- Bring a few snacks and a LOT of water with you!
- Take advantage of the toilets when you have the chance.
- Bring extra sunscreen as there isn’t a whole lot of shade.
- You’ll often be most comfortable in water-shoes.
- If you’re not a strong swimmer, or if you’re traveling with kids, bring a small floatation device.
- Each of these can be visited on a day-trip from Muscat, but it’s way more fun to stay outside of the big city. Sur and Ibra both offer easy access to the Wadis. If you had to pick one, I’d choose to stay in Sur.
The 3 Best Wadis in Oman
We didn’t have a whole lot of time in Oman, and as much as I would’ve loved to follow a culture-rich itinerary, it just wasn’t going to happen. So, we decided to focus our visit on Oman’s Wadis. Since we only had a few short days for our Wadi-hopping adventure, I did a ton of research to ensure we were going to visit the best Wadis Oman had to offer. Randy and I are still divided as to which one was the best, so I think I got it right! If you only have time to visit one, I think you’d be happy choosing any of these three. But, if you have the time, a visit to all of them is highly recommended.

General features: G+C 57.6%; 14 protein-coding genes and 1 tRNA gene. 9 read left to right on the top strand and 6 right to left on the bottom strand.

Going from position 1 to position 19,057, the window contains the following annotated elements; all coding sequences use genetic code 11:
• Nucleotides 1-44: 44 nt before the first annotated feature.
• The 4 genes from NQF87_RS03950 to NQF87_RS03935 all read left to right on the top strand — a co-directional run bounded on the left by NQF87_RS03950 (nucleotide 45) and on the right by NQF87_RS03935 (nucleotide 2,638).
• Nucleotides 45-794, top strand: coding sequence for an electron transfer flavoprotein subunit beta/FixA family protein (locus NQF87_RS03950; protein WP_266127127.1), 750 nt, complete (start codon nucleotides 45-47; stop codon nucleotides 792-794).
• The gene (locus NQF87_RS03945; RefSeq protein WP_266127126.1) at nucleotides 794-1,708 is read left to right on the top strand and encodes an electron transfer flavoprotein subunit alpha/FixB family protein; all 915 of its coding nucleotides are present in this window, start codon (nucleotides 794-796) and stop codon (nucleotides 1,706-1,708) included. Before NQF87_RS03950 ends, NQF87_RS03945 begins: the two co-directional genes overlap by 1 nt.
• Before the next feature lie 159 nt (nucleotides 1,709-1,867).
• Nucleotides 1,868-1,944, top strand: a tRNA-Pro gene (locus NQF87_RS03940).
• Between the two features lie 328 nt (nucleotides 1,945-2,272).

Wadi Bani Khalid
Wadi Bani Khalid was Randy’s favourite, and is one of the most popular Wadis to visit in Oman. It’s a bit of a trek to get to, and you either have to book a tour from Muscat or rent a car and drive yourself. You can definitely visit as a day trip from Muscat, or you can visit as part of a short road trip (my recommendation). Whichever way you choose to visit, it’s well worth the effort!!